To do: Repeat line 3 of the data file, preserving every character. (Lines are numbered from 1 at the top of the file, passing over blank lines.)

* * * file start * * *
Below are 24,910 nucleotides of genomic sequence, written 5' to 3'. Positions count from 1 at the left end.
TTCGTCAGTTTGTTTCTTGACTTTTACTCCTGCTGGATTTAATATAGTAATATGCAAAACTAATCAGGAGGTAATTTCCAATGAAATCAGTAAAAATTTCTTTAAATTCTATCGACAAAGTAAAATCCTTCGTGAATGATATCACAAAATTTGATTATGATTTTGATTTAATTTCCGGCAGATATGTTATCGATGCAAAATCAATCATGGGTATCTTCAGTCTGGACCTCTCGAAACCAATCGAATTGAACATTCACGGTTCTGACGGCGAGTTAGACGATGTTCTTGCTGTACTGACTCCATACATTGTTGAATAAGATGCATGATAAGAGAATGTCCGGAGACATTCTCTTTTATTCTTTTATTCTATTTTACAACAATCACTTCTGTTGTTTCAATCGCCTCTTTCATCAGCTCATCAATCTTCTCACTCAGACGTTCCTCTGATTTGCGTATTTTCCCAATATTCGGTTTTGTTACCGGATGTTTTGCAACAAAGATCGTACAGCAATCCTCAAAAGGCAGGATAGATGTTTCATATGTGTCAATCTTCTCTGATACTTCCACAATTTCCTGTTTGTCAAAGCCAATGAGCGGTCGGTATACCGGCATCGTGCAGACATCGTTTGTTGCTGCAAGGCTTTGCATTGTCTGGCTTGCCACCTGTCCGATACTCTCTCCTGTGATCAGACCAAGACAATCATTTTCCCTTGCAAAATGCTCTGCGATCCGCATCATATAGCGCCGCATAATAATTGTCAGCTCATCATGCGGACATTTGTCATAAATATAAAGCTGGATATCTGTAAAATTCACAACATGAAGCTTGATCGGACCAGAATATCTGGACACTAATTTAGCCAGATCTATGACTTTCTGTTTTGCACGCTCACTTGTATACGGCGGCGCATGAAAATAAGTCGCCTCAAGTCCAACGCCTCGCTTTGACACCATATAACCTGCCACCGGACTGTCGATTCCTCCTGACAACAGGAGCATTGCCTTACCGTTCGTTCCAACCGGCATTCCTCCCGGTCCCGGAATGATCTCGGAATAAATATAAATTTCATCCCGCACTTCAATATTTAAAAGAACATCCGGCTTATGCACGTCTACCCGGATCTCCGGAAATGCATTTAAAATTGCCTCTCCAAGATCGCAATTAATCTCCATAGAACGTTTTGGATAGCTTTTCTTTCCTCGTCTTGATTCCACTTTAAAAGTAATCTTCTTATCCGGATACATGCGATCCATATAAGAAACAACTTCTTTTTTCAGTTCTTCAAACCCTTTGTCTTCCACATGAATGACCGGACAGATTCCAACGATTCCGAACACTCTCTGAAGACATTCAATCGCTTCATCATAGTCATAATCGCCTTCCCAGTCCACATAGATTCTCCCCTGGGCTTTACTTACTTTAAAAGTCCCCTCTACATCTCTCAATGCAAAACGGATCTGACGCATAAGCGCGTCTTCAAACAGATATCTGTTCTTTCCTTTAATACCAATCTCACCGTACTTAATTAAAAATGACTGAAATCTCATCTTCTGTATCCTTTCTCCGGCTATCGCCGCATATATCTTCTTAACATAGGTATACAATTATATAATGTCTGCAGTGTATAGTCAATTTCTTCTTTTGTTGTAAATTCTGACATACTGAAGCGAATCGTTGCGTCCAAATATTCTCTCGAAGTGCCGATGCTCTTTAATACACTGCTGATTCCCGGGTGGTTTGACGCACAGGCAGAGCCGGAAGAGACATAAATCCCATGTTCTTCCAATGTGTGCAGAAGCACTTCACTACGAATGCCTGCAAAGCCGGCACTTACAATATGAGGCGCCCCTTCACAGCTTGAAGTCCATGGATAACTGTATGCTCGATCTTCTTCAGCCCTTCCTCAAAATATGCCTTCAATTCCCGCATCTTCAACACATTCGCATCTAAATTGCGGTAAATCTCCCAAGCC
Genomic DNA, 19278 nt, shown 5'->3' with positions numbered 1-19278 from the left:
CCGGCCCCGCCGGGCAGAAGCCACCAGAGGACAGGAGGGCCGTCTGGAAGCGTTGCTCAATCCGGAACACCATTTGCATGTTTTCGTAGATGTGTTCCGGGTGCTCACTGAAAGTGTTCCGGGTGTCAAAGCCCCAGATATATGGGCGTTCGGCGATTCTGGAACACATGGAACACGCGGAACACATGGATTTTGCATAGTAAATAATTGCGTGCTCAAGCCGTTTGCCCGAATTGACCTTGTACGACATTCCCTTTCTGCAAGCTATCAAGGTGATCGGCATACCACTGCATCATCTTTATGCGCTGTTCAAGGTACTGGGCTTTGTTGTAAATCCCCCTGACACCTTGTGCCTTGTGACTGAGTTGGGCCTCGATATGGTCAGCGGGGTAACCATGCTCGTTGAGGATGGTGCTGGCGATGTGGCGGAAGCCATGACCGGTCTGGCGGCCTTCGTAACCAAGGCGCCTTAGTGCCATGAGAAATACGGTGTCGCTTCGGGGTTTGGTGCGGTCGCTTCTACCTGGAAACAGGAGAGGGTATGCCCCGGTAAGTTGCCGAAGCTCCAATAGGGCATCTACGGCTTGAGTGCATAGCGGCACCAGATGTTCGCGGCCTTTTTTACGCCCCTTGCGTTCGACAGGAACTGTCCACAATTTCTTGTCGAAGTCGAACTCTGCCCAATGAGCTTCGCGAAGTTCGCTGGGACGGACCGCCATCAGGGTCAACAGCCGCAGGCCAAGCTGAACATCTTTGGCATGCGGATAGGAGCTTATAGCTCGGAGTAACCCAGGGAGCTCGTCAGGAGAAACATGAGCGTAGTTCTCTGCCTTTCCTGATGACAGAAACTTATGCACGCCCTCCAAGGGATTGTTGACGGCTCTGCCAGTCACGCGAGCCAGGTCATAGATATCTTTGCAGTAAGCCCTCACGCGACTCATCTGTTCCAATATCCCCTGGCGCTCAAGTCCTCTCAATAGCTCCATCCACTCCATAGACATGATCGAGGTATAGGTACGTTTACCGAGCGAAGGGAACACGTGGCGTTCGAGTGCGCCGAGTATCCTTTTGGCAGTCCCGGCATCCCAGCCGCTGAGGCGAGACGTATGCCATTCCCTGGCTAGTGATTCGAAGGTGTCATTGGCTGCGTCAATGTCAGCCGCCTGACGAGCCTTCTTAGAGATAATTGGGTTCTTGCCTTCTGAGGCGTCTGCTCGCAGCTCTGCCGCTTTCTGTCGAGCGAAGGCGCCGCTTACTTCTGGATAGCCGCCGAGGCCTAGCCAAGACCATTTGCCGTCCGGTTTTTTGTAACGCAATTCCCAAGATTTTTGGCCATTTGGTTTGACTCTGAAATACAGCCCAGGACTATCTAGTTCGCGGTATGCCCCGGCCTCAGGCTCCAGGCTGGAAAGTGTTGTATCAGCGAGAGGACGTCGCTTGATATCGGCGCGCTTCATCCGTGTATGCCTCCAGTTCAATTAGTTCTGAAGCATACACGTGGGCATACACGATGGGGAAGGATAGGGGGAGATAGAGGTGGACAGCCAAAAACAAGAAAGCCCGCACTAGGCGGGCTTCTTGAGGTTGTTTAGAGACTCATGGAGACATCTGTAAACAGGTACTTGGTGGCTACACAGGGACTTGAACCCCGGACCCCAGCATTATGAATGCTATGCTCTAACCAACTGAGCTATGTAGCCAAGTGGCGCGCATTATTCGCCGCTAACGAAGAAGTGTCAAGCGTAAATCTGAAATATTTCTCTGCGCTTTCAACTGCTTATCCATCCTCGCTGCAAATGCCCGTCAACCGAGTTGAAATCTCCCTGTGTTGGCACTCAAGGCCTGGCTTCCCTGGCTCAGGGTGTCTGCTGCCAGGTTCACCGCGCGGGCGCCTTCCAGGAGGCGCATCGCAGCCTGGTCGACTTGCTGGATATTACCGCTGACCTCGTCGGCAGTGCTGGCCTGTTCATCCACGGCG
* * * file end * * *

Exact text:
Genomic DNA, 19278 nt, shown 5'->3' with positions numbered 1-19278 from the left: